4 Ways To Increase Blood Donations Amid a Critical Supply Shortage
“Amid this crisis, doctors have been forced to make difficult decisions about who receives blood transfusions and who will need to wait until more products become available,” the American Red Cross said in a press release. “Blood and platelet donations are critically needed to help prevent further delays in vital medical treatments.”
Pampee Young, MD, PhD, chief medical officer of the Red Cross, said in a statement that the organization is “doing everything we can to increase blood donations” but added that they “cannot do it without more donors.” Right now, the organization is limiting how much blood they distribute to hospitals, with some medical centers receiving less than a quarter of what they’ve requested.
“Demand inside hospitals for blood is still high,” says Brian Brasser, RN, chief operating officer at Spectrum Health. While there’s no quick and easy fix for increasing the nation’s blood supply, experts say there are a few things that need to happen to encourage donations.
5 Ways To Increase Blood Donations Amid a Critical Supply Shortage
1. People need to feel more comfortable interacting with the health system
Many people have returned to work in offices and make regular trips to the grocery store. However, a sizable portion of the population still doesn’t feel comfortable doing anything in a healthcare setting that they don’t have to. “Plenty of people are trying to avoid anything to do with health because there’s a potential that COVID-19 can be spread,” says Perry N. Halkitis, PhD, dean of the Rutgers School of Public Health. He also says that there’s “false belief with some that somehow blood donation is linked to COVID.”
While the Red Cross has information on its website about how the organization keeps people safe from COVID-19 at its blood donation centers, Dr. Halkitis says that repeatedly stressing this information is crucial to helping people feel more comfortable giving blood.
2. Recruitment efforts should also focus on young people
School blood drives and blood donation buses are often how younger people donate, but many of those have been shuttered or reduced during the pandemic—and that’s a problem. “We need to obtain healthy donors that are willing to donate,” says Dawn Ward, MD, medical director of the Blood and Platelet Center at UCLA Health. “Additionally, many of our life-long donors are older in age, so we need to do a better job of encouraging and retaining young people to donate blood.”
Convenience is important to this age group, Dr. Halkitis points out, and unless these school-based blood drives and mobile donation centers go back to their pre-pandemic levels, it’s going to be tough to find these donors. “It will happen naturally as cases drop and we come out of this pandemic more,” he says.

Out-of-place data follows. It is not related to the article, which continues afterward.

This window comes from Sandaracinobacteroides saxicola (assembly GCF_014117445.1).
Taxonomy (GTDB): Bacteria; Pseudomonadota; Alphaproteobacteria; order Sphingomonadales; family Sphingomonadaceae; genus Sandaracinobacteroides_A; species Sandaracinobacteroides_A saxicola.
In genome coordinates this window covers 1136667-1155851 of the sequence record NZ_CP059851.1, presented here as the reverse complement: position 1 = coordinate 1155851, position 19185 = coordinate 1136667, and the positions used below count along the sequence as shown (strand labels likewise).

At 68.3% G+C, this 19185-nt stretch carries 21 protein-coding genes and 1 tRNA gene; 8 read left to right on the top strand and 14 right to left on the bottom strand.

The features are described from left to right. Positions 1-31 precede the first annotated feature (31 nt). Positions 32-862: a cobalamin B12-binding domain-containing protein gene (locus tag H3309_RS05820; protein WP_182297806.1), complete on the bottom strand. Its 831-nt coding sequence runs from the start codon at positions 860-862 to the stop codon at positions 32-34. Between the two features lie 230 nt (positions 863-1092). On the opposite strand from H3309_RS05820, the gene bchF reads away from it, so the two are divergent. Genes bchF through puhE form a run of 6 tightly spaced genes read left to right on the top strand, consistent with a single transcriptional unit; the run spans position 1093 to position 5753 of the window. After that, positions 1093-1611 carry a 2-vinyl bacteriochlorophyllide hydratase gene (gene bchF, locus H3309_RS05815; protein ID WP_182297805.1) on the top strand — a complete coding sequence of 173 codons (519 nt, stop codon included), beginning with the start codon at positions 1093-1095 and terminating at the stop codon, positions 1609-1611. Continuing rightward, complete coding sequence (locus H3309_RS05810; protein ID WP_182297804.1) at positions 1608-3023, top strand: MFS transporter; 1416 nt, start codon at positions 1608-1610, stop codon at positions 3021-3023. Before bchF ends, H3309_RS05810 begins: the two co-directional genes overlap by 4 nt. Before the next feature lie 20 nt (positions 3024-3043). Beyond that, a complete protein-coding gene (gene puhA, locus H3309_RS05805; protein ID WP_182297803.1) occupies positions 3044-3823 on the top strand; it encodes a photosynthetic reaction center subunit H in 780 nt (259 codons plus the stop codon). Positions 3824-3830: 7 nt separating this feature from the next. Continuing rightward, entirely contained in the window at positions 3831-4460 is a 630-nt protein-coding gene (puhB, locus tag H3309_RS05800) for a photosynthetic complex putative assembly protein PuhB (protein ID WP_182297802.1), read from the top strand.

3. More word needs to get out about the blood shortage
Dr. Halkitis points out that plenty of people don’t even know there is a blood shortage in the country. “We have to increase awareness that this is happening,” he says. “At the same time, it’s important to message that it’s safe to give blood and that blood is needed now more than ever. That message is just not out there right now.”
Additionally, Dr. Halkitis points out that the stress of living through several years of a global pandemic has taken a toll on many people. “We’re all trying to manage our lives and emotions,” he says. “Charitable donations are not at the top of the list of things to do. We have other demands and stressors that need to be immediately taken care of.”
Blood donation centers and organizations need to tweak their messaging to address this and focus on how good it can feel to do something for others right now, Dr. Halkitis says.
4. The FDA needs to remove donation restrictions for men who have sex with men
The Food and Drug Administration (FDA) has had blood donation restrictions for years for men who have sex with men. In the 1980s, the FDA instituted a lifetime donation ban on men who have sex with men due to concerns about HIV and AIDS, Dr. Ward explains. The guidance was initially put in place over concerns that men who have sex with men have a higher-than-average risk of having HIV. The lifetime ban was later shortened to a 12-month abstinence period in 2015, and then trimmed to three months in April 2020. “FDA-funded research studies are in place to assess an individuals’ risk and not based on sexual orientation,” Dr. Ward says. “I am hopeful these studies will provide the evidence-based data the FDA needs to implement the change. Lifting the FDA restrictions may increase the number of individuals that are eligible to donate.”
It’s important to note, per Dr. Halkitis, that all blood donations are tested for a slew of infectious diseases, including HIV, which should weed out any issues if someone happened to donate without realizing they were infected. “We still have a segment of the population—gay men—that continues to not be able to give blood,” he says. “The three-month recommendation cuts out a portion of the population that tends to be altruistic and would give blood.”
How to donate blood
If you’re interested in giving blood, Dr. Halkitis recommends looking at the Red Cross website to find a blood drive near you. You can also simply look up your local blood center online and set up a donation appointment, Dr. Ward says.
And, if you want to donate blood but are nervous about the process, Dr. Halkitis recommends talking to someone at the center in advance. They should be able to give you more information about safety protocols they have in place and what the experience will be like.
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